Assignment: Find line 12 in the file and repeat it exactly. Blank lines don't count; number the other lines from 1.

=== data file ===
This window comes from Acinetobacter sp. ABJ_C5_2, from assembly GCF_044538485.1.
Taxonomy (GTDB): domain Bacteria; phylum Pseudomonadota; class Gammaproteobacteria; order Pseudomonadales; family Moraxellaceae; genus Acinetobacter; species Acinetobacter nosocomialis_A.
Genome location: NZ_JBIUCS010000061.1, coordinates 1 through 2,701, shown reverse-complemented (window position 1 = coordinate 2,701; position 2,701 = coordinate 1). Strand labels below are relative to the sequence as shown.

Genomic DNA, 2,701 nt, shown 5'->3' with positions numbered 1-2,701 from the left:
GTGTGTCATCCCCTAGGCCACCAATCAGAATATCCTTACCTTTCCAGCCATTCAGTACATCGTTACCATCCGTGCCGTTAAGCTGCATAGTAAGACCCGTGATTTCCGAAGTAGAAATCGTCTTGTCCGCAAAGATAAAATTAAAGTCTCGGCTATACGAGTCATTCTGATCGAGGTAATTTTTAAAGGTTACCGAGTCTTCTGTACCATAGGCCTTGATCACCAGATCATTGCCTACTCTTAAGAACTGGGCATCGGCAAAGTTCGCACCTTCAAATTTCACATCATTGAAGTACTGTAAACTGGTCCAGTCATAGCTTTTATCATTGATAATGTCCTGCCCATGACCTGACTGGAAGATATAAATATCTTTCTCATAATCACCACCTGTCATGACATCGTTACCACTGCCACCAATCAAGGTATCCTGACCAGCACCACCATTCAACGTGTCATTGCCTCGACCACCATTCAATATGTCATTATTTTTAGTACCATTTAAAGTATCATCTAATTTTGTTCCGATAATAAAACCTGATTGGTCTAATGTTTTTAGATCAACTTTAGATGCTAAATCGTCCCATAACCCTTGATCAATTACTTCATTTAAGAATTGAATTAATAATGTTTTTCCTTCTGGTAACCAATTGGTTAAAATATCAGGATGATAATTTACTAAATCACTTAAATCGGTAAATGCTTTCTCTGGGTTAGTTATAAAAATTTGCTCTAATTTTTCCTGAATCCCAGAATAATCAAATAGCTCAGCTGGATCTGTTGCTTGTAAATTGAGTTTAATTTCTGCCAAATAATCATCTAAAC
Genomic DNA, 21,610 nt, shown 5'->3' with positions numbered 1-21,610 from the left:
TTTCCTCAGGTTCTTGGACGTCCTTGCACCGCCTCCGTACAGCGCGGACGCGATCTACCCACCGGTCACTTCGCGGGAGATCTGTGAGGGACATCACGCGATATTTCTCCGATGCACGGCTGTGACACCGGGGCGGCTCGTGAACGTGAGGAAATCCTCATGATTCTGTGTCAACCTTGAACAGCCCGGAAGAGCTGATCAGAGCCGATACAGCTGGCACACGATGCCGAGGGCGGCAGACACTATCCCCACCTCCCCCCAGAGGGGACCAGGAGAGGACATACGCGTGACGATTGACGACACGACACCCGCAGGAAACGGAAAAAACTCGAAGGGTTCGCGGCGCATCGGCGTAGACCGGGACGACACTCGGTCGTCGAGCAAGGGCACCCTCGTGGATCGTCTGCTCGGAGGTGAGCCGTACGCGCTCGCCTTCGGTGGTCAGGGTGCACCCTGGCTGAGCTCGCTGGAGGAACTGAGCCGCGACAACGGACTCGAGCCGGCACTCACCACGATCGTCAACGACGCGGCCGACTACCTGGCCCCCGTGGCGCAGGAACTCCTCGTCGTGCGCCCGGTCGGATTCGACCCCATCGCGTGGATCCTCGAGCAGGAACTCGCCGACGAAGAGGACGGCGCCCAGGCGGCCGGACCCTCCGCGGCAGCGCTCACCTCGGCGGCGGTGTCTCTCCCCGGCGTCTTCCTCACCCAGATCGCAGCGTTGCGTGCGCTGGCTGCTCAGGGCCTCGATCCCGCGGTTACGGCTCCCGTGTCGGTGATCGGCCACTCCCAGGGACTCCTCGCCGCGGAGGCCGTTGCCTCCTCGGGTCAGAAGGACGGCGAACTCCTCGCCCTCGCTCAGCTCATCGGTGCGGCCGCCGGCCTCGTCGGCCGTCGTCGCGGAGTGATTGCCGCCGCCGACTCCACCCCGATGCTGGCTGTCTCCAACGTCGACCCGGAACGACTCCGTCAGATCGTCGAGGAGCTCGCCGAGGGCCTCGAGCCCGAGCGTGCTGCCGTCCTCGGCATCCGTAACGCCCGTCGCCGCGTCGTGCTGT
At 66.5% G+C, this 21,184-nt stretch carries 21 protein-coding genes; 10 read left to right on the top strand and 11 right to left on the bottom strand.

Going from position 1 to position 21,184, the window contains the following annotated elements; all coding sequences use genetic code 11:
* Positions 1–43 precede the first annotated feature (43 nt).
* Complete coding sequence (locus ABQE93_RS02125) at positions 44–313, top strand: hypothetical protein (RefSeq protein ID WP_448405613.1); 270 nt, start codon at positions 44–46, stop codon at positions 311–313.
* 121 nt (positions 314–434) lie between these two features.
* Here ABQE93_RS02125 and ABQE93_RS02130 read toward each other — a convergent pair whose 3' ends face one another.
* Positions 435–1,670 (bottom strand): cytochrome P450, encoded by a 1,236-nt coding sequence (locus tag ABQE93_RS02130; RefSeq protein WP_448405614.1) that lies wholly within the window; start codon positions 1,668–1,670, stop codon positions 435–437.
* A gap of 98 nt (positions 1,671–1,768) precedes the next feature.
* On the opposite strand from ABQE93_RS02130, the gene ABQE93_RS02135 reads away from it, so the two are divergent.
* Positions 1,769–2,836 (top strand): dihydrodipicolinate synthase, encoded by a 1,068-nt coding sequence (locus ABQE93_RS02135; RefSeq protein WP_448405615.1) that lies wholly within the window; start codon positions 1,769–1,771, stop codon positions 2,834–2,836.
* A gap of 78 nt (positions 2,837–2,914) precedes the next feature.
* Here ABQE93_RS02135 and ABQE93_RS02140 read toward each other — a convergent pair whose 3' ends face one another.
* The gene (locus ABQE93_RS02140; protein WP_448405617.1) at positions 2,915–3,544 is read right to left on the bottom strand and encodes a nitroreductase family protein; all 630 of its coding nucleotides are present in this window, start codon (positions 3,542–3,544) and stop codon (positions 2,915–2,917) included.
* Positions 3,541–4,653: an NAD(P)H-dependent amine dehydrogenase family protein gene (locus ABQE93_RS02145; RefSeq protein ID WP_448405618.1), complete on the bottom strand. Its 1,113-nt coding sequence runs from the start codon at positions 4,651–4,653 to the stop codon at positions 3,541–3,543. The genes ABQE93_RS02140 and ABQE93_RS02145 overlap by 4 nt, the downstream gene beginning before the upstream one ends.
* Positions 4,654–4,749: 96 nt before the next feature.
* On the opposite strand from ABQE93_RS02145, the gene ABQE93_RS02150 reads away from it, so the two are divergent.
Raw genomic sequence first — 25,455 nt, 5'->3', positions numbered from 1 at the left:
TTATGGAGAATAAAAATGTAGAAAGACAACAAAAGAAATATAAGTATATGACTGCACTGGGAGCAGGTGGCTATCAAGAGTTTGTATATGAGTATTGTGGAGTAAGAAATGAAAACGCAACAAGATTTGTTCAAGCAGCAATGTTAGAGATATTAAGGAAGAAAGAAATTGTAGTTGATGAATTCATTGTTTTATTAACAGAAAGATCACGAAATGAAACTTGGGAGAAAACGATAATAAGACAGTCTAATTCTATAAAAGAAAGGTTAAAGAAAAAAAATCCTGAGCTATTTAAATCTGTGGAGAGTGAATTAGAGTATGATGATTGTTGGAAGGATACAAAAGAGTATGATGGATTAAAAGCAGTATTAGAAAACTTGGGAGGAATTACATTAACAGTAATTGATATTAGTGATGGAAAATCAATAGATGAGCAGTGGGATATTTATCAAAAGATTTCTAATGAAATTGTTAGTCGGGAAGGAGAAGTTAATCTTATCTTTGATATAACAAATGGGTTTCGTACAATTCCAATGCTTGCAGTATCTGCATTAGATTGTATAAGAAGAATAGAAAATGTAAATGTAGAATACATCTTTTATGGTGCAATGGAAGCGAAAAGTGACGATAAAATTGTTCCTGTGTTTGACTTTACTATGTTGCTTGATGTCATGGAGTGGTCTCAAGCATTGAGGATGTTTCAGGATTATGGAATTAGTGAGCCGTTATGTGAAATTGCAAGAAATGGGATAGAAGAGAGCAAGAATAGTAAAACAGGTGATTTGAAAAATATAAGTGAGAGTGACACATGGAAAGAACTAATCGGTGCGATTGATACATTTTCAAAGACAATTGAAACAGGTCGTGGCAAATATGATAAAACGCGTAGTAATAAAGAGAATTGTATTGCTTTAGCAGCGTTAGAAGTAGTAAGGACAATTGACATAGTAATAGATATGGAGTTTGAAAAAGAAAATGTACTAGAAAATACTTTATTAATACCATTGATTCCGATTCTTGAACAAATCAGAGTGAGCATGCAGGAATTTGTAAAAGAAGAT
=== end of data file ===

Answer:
* 121 nt (positions 314–434) lie between these two features.